RLV Rules To Be Delivered To Federal Register Sept. 19; Industry Leaders Optimistic Of Favorable Outcome

By | September 13, 2000 | Feature

For many industry leaders trying to lessen the cost of space access, it has proven to be an uphill battle with varying degrees of U.S. government support.

Members of the reusable launch vehicle (RLV) industry will see outlined regulations Sept. 19, which they have been instrumental in establishing, as to what is and is not acceptable in terms of developing next-generation space transportation vehicles. Industry leaders anticipate the proposed regulations will be within realistic guidelines and will not hinder business development.

“What we wanted to see instituted from the very beginning was fairness in terms of the regulatory environment. We do not want biases in the regulatory framework that would eliminate consideration of various technologies,” Michael Gallo, co-founder, executive vice president and CEO of Kelly Space and Technology told SPACE BUSINESS NEWS. “We believe they will focus on the real need which is public safety–the primary work of the FAA.”

Kelly Space and Technology is developing the Astroliner, which will use expendable upper stages to deploy its payload and return to Earth under the guidance of its two-member crew.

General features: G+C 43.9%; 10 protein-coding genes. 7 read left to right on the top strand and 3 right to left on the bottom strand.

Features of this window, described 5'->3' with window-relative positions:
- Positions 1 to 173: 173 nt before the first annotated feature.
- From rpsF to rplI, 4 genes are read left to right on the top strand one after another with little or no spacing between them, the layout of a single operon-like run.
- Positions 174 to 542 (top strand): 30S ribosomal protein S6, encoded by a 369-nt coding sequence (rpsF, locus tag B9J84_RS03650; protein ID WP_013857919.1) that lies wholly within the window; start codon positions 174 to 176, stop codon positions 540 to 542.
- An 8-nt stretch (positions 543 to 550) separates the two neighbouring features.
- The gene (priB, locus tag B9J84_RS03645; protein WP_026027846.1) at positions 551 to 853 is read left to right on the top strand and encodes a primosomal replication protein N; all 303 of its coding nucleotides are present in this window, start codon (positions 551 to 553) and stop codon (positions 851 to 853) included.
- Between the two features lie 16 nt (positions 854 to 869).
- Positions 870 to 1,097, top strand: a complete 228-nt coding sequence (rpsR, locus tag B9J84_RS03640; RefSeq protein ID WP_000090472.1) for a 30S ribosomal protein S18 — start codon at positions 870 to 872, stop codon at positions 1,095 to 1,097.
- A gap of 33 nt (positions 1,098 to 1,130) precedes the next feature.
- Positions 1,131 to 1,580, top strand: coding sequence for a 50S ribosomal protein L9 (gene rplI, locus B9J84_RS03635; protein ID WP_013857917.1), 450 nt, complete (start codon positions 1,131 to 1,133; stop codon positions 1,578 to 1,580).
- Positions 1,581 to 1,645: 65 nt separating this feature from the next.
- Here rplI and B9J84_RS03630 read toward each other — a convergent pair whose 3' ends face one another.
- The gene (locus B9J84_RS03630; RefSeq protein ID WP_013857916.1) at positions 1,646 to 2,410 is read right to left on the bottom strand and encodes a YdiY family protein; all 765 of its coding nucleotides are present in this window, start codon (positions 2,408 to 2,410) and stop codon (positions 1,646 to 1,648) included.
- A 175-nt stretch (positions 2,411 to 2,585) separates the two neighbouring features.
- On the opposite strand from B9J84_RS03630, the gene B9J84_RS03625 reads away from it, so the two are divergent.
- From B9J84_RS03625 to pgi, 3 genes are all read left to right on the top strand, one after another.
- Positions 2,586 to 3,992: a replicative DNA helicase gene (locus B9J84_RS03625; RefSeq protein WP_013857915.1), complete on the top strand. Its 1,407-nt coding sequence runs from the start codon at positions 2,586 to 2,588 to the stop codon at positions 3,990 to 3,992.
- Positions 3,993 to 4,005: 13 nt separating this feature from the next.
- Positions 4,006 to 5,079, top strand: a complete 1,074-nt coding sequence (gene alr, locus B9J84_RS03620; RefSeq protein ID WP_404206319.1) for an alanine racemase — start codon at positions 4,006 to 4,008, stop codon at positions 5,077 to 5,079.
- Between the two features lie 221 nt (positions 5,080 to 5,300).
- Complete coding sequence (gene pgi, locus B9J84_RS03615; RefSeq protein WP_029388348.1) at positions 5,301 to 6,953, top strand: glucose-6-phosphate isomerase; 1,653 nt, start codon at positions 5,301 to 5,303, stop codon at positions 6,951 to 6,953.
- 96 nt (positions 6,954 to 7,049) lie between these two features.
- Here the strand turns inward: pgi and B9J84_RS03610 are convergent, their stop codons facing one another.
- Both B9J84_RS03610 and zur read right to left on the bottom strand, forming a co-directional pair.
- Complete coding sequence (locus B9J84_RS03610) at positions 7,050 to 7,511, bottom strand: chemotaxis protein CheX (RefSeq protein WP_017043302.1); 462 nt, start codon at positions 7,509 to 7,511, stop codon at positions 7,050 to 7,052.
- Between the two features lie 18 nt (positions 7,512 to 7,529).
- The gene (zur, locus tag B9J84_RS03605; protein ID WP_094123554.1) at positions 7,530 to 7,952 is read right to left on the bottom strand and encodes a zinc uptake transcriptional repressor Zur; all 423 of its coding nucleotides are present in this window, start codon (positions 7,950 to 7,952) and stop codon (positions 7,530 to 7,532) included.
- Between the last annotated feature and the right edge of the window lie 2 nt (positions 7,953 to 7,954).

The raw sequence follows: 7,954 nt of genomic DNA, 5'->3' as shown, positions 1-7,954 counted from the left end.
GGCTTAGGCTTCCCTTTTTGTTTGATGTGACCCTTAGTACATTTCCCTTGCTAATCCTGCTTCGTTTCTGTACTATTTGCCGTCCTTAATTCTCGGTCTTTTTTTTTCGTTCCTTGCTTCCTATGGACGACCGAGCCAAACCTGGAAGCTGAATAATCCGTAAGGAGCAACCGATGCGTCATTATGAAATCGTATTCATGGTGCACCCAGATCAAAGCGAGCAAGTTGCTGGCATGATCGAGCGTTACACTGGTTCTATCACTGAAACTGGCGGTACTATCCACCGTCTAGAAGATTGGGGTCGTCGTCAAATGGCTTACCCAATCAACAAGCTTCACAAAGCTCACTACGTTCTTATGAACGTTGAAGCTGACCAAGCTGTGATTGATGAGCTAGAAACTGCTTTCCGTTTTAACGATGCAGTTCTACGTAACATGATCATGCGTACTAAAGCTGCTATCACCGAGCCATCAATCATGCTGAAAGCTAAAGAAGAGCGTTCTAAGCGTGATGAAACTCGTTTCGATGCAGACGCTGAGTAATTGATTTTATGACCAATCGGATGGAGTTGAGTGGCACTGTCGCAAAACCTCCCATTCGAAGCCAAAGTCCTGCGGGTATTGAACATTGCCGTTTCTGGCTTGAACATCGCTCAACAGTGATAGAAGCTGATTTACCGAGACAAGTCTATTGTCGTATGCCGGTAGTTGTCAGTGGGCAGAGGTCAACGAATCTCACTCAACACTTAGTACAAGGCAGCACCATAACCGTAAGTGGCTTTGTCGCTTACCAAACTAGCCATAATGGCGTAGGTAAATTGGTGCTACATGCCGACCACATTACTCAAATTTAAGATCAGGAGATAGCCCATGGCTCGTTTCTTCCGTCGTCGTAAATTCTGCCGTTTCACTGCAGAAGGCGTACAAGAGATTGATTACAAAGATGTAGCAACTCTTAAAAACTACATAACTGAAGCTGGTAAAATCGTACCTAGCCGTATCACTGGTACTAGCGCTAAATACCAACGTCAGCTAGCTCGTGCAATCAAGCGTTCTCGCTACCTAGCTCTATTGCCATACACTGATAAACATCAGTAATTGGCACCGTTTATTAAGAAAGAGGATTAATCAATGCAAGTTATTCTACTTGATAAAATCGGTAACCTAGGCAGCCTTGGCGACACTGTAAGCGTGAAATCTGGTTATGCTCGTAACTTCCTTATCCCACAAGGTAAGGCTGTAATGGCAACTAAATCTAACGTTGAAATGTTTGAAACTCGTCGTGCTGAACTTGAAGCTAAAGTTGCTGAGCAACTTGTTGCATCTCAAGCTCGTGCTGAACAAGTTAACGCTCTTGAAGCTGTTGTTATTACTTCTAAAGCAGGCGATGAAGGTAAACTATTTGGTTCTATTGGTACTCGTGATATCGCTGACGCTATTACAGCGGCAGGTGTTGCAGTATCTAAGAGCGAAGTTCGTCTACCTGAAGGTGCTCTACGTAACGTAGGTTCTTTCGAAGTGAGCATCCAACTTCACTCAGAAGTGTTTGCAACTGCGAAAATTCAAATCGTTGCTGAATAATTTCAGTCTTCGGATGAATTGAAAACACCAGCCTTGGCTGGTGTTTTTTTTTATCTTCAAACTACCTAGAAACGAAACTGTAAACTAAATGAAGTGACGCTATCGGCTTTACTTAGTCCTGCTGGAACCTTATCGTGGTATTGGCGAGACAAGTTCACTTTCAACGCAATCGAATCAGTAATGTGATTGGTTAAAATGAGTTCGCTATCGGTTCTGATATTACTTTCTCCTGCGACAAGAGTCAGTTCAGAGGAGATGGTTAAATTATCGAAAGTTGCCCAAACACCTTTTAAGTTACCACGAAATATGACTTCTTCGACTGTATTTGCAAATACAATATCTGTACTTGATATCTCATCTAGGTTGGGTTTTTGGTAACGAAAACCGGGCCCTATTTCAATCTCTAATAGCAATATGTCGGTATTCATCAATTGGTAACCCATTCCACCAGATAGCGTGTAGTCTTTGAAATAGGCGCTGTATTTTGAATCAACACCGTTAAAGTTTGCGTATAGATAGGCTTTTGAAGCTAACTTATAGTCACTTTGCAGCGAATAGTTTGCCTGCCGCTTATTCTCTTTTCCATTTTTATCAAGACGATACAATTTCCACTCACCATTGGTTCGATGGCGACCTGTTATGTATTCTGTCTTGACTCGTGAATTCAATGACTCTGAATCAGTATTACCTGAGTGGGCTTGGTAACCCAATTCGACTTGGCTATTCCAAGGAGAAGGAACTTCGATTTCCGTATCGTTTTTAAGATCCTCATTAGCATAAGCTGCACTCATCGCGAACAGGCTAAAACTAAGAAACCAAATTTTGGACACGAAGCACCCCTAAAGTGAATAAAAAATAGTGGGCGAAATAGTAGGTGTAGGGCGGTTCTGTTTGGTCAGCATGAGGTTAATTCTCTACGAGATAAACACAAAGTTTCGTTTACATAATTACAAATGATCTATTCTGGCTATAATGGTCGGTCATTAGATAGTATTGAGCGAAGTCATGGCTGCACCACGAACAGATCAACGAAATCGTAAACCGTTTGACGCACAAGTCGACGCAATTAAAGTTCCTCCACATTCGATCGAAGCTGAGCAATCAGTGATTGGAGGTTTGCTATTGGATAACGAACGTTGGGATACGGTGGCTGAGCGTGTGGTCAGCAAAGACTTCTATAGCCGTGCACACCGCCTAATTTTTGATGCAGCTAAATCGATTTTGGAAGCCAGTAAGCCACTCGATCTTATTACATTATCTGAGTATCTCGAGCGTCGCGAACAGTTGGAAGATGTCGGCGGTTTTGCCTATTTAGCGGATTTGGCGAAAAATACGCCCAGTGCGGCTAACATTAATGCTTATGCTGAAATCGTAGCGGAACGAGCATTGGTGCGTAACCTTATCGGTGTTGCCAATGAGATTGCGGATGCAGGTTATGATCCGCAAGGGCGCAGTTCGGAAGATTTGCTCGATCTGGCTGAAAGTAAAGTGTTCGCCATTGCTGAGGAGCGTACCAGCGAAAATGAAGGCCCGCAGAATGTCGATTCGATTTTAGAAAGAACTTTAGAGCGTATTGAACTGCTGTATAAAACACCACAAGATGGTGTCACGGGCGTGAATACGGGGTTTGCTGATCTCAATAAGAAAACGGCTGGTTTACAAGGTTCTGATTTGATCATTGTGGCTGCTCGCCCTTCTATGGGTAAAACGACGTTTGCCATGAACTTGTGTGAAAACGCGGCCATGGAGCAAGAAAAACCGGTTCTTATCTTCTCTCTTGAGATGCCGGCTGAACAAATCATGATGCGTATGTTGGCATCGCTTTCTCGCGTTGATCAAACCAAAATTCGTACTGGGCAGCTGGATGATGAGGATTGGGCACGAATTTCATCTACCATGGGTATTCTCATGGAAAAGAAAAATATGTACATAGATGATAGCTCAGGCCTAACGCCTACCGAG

“One of our great concerns is that there are some players who want to impose the same regime to [RLV] that regulates aircraft today,” added Bob Keltner, program manager with Kelly Space. “This is not favorable because you must first have a database to establish requirements [which has not been established] because without that, you then are imposing an unwarranted regulation.”

Steven Wurst, president of Space Access LLC added, “We feel that the regulations will be favorable because the FAA has established a strong working relationship with us throughout this process and have taken our needs into account.”

Space Access is developing a spaceplane that will use a hybrid propulsion system and one or two-rocket-powered upper stages to deliver payloads into space.

“The industry comments as to what favorable guidelines would be were not that extensive, therefore, the final rules should not be that drastic,” said Chuck Kline, spokesperson with the FAA’s Commercial Space Transportation Office.

Some RLVs hope to serve the market for geosynchronous Earth orbit (GEO) and low-Earth orbit (LEO) launches. In addition, more than a dozen RLV designs are proposed specifically to help foster a market for space tourism that will allow civilians to travel into space.


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